Knock it down first

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Take as long as you want planning, replanning, get approvals, whatever - just knock that eye sore down first so we don't have to look at it for another 13 years before anything gets approved.


Nice try

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The place is loaded with asbestos, lead paint, PCB’s and petroleum which the developers have no intentions in removing until their grand scheme is approved.


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We don't care how long it takes to approve, plan, remediate, etc. etc. etc. etc.

Just knock the thing down and figure it out later, it's not that hard.

It's full of more toxic crap

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It's full of more toxic crap than Chernobyl. Do you really want it knocked down fast and half assed before there's new construction to cap off whatever Lovecraftian horror show is in the earth beneath it?


Have you been there in the past few years?

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These developers have already spent millions on abatement and demolition of the existing infrastructure. The amount of material they’ve (legally and safely) removed from the pink turbine hall is immense.


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The MBTA has been looking for a site for a new bus yard. Tear the plant down and these guys can avoid yucky new neighbors, then add a bus depot there so more buses can run down the street solving the transportation problem. Win win.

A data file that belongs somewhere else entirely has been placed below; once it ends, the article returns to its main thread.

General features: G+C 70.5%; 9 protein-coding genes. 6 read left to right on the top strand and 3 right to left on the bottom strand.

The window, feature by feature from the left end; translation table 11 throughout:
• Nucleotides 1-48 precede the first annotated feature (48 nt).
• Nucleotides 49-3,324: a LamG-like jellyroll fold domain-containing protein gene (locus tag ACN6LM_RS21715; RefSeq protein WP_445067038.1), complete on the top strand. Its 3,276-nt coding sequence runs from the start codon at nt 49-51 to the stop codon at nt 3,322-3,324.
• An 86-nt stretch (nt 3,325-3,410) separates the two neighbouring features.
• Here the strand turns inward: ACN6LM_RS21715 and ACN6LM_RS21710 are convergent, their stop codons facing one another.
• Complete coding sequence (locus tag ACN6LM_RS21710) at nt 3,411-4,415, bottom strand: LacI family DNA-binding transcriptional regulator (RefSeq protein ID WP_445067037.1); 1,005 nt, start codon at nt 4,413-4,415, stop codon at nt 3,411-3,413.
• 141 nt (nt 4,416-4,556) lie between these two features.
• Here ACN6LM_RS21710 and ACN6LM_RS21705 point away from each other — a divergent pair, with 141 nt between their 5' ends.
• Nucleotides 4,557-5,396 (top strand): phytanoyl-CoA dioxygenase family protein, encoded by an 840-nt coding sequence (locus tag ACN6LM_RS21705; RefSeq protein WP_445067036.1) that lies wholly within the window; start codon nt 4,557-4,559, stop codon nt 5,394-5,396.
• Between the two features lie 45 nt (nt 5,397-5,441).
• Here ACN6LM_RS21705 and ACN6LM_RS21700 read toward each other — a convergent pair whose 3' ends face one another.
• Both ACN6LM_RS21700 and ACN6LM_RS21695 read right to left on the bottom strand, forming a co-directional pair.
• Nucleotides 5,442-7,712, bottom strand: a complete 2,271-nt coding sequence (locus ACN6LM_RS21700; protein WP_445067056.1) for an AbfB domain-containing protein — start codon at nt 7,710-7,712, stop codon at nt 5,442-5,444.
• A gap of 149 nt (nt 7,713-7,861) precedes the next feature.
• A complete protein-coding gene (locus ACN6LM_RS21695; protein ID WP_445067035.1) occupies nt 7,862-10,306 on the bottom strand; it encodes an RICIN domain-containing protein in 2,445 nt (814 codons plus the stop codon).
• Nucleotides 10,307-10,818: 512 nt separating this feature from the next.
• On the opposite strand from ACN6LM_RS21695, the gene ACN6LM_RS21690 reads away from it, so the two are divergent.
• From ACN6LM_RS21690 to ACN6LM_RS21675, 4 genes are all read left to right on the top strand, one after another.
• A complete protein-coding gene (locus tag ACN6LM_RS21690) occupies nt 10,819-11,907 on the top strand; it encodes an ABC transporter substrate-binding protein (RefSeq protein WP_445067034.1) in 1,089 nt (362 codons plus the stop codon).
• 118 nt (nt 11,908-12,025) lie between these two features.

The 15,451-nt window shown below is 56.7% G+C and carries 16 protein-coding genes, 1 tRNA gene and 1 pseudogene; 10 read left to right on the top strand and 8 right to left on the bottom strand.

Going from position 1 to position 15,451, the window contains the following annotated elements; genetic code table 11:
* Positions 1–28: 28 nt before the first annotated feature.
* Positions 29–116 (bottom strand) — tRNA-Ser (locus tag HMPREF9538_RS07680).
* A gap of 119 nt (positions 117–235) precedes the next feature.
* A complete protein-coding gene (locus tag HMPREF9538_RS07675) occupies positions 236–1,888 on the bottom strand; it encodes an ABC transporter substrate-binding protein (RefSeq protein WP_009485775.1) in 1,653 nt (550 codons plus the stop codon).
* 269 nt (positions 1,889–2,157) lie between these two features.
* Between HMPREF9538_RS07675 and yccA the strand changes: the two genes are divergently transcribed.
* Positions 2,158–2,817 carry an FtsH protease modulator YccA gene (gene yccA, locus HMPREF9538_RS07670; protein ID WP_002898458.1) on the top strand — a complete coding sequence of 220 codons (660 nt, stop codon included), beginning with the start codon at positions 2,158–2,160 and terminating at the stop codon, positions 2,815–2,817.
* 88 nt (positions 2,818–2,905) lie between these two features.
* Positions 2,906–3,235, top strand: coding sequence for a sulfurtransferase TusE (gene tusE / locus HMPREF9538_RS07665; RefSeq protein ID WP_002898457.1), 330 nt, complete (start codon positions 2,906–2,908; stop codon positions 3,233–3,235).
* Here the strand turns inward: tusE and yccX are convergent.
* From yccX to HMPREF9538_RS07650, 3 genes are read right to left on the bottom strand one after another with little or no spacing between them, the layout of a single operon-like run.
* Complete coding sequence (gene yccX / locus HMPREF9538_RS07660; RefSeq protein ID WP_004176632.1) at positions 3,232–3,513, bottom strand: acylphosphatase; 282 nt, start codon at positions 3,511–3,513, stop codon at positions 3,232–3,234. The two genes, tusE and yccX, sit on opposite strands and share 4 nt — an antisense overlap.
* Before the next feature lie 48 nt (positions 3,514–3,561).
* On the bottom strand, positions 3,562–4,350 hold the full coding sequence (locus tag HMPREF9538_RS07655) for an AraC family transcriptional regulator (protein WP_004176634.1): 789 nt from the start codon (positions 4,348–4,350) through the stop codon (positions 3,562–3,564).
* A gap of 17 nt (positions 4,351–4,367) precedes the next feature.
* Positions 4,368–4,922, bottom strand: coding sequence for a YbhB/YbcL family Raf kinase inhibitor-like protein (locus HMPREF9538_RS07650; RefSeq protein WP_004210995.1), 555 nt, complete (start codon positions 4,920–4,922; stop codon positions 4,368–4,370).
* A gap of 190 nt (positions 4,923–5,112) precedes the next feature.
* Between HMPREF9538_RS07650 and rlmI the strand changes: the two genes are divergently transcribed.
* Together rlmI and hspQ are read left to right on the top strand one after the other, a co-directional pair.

Lets see how fast the pols

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Lets see how fast the pols change their minds about a few condos after Hilco threatens to sell the site to a power generation company willing to build a new power plant on the site.

More than a few condos

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Try 1200 condos, s couple of office buildings, hotels and commercial buildings with restaurants, retail and stores. And the kick in the parking.

There is no such company

... a power generation company willing to build a new power plant on the site

Since the cost of building and operating equivalent solar and wind plants is becoming less than just the cost of operating a fossil-fuel plant, there are probably no companies foolish enough to build a new fossil-fuel plant in South Boston.

WAAAAAA? Solar & Wind

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UH do you just do these kinds of posts for your own amusement -- are you serious about Wind and Solar?

The modern combined cycle natural gas plant which you could build on the site of the existing plant could power most of Boston and still leave land for development

Let's just ignore the usual argument that wind and solar are utterly unreliable as sources of electricity and we don't have any cost-effective means of storing electric power to be tapped when we need it.

For the purposes of argument -- Take the 18 Acres of land and see how much you could generate with solar or wind or both